Freedom of speech


Under certain regimes I also firmly respect the need for people with strong opinions that oppose the status quo to remain anonymous – the number of outspoken dissenters who have gone to prison or even died for their beliefs is frightening.

However, in a business environment justifying anonymity is rather harder and an example I received via email last night has really angered me.  I firmly believe that successful communications is best achieved as part of a two way dialogue, with all parties involved able to express their opinions freely and any negative feedback to be dealt with in a professional and open manner.  I also think both negative and positive comments need to be thoroughly justified.


So what has driven me to this rant?  Well, following the dispatch of a release on behalf of Kyoto, the client received an anonymous email that did more than just disagree with the content of the release… it was also directly insulting about one of the individuals quoted.  Taking each point in turn:

In my opinion everyone has the right to disagree and tell others they believe they are wrong.  However, if you are going to do so… make sure first of all you have a reason for disagreeing and secondly, where applicable provide some proof or form of justification for your argument.  Anyone that thinks they have the right to say “I am right, you are wrong” and simply stops there drives me up the wall.

As for the insult, again the individual concerned might have had some valid points… but without facts or a supporting argument it was no more than petty rudeness and a waste of an email – not to mention the time taken to read it.  When individuals use PR and marketing tools to stick their heads above the parapet and make a name for themselves, they should expect a certain amount of negative responses.  They should expect people to disagree. And they must learn to deal with contrasting opinions.  However, there will always be those who take a dislike to the individuals fame and react negatively – we can’t change it… but it doesn’t change the fact that in my opinion it is just plain rude and unnecessary!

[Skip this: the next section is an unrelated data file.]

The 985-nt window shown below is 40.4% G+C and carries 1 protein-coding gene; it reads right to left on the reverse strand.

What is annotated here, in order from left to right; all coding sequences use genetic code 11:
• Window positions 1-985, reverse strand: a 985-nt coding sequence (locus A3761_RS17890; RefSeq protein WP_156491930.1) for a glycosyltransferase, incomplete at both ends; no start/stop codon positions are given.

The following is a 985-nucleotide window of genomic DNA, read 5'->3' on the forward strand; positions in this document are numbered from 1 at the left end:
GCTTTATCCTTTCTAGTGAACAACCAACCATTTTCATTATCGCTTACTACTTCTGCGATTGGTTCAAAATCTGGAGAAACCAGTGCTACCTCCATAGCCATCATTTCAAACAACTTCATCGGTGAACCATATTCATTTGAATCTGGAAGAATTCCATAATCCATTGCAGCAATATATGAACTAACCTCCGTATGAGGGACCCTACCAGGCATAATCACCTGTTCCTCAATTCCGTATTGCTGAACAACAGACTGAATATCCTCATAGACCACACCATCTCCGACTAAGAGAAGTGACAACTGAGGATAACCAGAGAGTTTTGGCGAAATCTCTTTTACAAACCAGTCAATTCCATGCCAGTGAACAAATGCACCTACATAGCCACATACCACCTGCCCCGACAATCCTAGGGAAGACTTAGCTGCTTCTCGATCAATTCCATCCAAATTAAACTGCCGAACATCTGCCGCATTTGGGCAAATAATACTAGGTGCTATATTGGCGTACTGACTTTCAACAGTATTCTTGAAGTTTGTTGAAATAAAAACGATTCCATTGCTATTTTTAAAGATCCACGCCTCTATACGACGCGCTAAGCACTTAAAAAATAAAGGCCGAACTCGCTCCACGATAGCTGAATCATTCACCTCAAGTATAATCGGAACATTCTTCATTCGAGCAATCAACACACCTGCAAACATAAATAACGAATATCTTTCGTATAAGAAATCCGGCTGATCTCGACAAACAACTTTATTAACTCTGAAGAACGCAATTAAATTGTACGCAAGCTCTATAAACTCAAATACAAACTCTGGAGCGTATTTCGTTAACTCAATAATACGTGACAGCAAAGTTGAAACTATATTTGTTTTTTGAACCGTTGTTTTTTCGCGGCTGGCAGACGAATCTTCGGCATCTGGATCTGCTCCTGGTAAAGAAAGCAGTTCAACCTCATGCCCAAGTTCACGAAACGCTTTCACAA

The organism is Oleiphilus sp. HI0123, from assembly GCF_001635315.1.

As for remaining anonymous… it is simply cowardice and highlights the fact that they cannot back up their claims.  They are not going to be imprisoned, beaten or killed for disagreeing with some facts in a release about one of our clients so why not have the courage to say who you are, back up your opinions and start an open dialogue.

Freedom of speech should be a right, it should be available to everyone.  Sadly it is not, so those of us lucky enough to be able to say what we feel have a moral right to justify our opinions and not waste a luxury that millions of people would love to have and many people have died for.

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